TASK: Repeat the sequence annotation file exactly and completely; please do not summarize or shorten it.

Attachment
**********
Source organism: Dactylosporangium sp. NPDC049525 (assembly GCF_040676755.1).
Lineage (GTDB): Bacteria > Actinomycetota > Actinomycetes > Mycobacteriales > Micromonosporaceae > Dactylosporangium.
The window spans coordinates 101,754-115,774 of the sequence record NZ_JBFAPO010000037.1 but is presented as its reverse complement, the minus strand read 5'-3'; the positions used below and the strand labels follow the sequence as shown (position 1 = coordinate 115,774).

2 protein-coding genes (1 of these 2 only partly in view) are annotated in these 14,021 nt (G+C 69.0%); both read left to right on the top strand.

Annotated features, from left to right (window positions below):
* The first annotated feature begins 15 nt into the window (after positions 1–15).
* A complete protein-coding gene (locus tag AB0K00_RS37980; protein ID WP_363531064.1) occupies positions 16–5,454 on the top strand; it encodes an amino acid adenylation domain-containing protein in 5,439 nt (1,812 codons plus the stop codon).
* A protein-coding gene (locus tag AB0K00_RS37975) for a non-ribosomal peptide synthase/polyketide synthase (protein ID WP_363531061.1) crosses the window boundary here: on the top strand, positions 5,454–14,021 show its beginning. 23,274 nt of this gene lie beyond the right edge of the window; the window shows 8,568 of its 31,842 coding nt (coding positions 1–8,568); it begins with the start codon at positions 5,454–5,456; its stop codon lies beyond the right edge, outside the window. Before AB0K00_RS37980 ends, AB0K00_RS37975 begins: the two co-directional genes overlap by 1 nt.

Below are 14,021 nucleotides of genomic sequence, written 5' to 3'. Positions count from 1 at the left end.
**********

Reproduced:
Source organism: Dactylosporangium sp. NPDC049525 (assembly GCF_040676755.1).
Lineage (GTDB): Bacteria > Actinomycetota > Actinomycetes > Mycobacteriales > Micromonosporaceae > Dactylosporangium.
The window spans coordinates 101,754-115,774 of the sequence record NZ_JBFAPO010000037.1 but is presented as its reverse complement, the minus strand read 5'-3'; the positions used below and the strand labels follow the sequence as shown (position 1 = coordinate 115,774).

2 protein-coding genes (1 of these 2 only partly in view) are annotated in these 14,021 nt (G+C 69.0%); both read left to right on the top strand.

Annotated features, from left to right (window positions below):
* The first annotated feature begins 15 nt into the window (after positions 1–15).
* A complete protein-coding gene (locus tag AB0K00_RS37980; protein ID WP_363531064.1) occupies positions 16–5,454 on the top strand; it encodes an amino acid adenylation domain-containing protein in 5,439 nt (1,812 codons plus the stop codon).
* A protein-coding gene (locus tag AB0K00_RS37975) for a non-ribosomal peptide synthase/polyketide synthase (protein ID WP_363531061.1) crosses the window boundary here: on the top strand, positions 5,454–14,021 show its beginning. 23,274 nt of this gene lie beyond the right edge of the window; the window shows 8,568 of its 31,842 coding nt (coding positions 1–8,568); it begins with the start codon at positions 5,454–5,456; its stop codon lies beyond the right edge, outside the window. Before AB0K00_RS37980 ends, AB0K00_RS37975 begins: the two co-directional genes overlap by 1 nt.

Below are 14,021 nucleotides of genomic sequence, written 5' to 3'. Positions count from 1 at the left end.